Esthetically, an abstract design built without regard to the subtle differences in land, light, breeze, and views is like an android. An android looks a lot like a human, but its designed-perfection lacks the common thread of humanity: time and our adaptations in the form of foibles, neurosis, humor, and wisdom. The building acquires character by adapting to circumstances. Nature becomes the esthetic through careful incorporation of site characteristics like views and seasonality -- these can be a part of the building’s creation. Characteristics like patina are acquired over time, and cannot be designed but they can be planned for. We can plan for the wear of use and seasons, to celebrate the wrinkles as they manifest.

Most, if not all, of us harbor a love of antiquity and respect for elders. Such antique culture is the backdrop for our own stories. Old buildings’ stories lend orientation and depth to our stories by being tangible links to our history. When people see the utility or function of a building as still valid to them in their day-to-day lives they will make the time to affect any required repairs. Veneration for the elder is normal as it reminds us that there is continuity in the human realm.

Nostalgia, on the other hand, is a desire for a simpler existence. The ironic truth is that we look favorably upon the past but with the full insight that only hindsight grants. We were all just as confused in the past as we are now, but we now understand that earlier territory and would like to go live there. Obviously, this is not possible. We each are facing new challenges as we age, our children age, and the wheel of life spins on. Nostalgia is a kind of mourning for the past, and we need each other’s help to stay focused on the opportunities before us right now. Buildings designed in a historical mode cannot deliver us from the present; rather they lead into the uncanny valley of theme-park design.

Even without a design theme, a home is highly suggestible. It is filled with our belongings. Our homes tend to become an extension of our state of mind. We decorate with reflections of our mind, creating a personal model of our neurosis and aspirations. Thus the power of geomantic arts like Feng Shui are not limited to working with Kami, Drala, and faerie folk, but an actual input channel to working with our minds. Architects can facilitate such personal work, but your inhabitation needs to be intentional. My role as architect ends when you take possession of your home, but my aspiration is your home helps you achieve your aspirations.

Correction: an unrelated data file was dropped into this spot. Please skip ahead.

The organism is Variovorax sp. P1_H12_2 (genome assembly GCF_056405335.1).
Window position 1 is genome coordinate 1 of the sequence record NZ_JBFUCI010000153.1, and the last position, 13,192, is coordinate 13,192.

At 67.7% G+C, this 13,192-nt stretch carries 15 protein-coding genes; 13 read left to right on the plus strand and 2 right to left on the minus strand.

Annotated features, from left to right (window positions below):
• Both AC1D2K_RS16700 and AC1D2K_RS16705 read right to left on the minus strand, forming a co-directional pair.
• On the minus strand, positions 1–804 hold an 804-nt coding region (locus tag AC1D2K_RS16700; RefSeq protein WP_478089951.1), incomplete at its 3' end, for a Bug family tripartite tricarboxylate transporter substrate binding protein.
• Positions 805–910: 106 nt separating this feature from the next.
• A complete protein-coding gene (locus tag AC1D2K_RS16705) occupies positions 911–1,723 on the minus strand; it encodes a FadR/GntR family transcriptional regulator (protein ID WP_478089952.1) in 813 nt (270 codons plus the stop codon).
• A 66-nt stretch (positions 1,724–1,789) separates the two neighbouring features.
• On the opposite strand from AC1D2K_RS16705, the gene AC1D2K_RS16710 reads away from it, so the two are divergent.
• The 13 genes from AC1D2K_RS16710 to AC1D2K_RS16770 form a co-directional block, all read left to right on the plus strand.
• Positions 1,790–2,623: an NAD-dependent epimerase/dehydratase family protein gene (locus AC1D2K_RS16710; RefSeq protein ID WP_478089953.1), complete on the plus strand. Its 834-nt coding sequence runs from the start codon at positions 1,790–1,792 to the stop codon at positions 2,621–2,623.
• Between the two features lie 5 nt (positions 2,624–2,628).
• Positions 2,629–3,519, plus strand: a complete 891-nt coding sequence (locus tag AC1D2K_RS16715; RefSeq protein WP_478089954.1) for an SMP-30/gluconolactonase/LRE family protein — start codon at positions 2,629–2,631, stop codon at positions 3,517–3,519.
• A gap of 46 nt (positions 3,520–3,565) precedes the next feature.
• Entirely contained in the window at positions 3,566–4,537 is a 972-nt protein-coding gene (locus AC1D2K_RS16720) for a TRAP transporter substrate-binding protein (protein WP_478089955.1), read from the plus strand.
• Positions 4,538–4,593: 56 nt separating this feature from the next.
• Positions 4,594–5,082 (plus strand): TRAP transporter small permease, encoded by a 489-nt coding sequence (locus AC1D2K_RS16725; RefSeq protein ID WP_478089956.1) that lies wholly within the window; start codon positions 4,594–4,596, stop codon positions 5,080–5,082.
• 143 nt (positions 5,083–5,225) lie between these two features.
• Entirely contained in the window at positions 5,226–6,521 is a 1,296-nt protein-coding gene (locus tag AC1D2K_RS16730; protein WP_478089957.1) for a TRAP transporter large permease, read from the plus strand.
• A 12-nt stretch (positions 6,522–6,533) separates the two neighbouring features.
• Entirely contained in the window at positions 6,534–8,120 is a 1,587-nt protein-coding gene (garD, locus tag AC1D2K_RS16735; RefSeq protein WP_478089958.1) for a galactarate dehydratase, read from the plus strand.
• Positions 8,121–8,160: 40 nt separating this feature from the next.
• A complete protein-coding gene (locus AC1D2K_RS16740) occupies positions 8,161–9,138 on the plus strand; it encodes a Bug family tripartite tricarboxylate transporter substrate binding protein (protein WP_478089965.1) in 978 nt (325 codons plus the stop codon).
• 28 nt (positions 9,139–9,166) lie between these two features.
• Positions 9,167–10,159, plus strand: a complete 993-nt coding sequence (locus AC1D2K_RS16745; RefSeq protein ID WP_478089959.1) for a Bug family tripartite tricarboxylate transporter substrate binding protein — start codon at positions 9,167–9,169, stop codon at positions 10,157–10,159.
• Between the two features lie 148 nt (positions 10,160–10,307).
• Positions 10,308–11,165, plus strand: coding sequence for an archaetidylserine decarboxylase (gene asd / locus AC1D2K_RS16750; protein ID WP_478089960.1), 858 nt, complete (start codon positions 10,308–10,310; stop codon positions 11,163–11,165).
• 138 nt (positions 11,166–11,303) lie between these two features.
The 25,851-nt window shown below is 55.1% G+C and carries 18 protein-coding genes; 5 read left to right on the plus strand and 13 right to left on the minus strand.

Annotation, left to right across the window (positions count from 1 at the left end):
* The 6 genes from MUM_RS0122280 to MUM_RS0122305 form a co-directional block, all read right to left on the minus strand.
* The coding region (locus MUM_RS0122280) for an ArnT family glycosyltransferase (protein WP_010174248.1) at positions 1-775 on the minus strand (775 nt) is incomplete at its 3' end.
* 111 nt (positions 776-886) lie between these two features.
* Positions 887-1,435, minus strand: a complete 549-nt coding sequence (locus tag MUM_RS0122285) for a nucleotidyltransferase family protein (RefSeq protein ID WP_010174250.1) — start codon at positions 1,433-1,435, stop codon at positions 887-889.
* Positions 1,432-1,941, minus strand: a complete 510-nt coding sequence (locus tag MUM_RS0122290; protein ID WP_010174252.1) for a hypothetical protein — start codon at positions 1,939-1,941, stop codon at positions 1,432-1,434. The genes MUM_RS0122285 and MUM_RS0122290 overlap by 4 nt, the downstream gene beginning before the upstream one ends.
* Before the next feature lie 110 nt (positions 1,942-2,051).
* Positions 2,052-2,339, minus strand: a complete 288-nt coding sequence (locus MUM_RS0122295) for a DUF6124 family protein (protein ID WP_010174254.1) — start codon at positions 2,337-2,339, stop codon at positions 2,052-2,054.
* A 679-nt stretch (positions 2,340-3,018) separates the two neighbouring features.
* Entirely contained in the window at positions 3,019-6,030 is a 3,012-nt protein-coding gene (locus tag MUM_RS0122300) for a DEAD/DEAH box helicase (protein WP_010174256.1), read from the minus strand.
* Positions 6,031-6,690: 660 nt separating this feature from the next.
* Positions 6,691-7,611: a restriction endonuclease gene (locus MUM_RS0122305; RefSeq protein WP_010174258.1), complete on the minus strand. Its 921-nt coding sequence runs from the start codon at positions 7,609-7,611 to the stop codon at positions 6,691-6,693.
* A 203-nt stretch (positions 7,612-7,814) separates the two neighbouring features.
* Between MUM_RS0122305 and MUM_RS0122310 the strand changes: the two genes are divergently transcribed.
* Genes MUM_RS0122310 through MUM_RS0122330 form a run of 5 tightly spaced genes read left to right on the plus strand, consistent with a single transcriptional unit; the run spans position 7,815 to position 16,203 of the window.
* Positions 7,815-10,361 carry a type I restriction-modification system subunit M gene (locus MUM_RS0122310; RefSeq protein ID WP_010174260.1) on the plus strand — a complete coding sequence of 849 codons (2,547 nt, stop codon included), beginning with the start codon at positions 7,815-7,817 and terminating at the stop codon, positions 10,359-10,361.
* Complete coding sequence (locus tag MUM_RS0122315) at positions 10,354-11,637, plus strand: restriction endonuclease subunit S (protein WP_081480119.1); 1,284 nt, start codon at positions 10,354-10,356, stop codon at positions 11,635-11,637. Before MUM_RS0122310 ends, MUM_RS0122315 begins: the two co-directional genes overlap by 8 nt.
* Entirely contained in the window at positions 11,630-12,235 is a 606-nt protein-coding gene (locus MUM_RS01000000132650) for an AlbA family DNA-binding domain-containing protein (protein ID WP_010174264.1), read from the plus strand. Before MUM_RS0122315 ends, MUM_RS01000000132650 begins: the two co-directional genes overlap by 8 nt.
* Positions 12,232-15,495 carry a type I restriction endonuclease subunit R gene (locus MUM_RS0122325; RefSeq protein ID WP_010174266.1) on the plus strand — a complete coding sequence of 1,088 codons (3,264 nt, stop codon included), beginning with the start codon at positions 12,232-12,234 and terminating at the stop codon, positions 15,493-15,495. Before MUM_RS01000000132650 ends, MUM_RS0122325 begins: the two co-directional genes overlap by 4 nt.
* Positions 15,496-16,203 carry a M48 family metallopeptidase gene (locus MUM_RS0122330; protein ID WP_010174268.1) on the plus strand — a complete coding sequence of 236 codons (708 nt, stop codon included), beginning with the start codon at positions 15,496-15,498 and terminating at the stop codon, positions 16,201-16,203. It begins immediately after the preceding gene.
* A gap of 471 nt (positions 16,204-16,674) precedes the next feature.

We use buildings both as vessels for our neuroses and containers for realization. They are an expression of our desires and aspirations. They are on display for all to see. They are artificial constructs of culture and our personal desires, aversions, and inattentions. Done well they are commodious, flexible, efficient, locally adapted, and adaptable to future generations’ needs.

Simple environmental sun room, Darchen, Tibet. 2016 Gregory "Duke" Carlson

Jardin Majorelle, Marrakech is beautiful in photos, but chalky in person. 2009 Jason Winn
Civilian Conservation Corps look-out tower at Bastrop State Park, Texas. Beautifully crafted details, built to last. 2014 Angela Hartsell

Simple, functional retreat cabin, Thule, Greenland. 2010 Jason Winn

Adapted barn at the Windhorse Retreat Center, Wisconsin, 2013 Jason Winn

Timeless courtyard homes of Rhodes, Greece. 2014 Jason Winn

Horai tea room by Sen-no-Rikyu at Daitokuji, Kyoto, hospitality without pretension. 2016 Jason Winn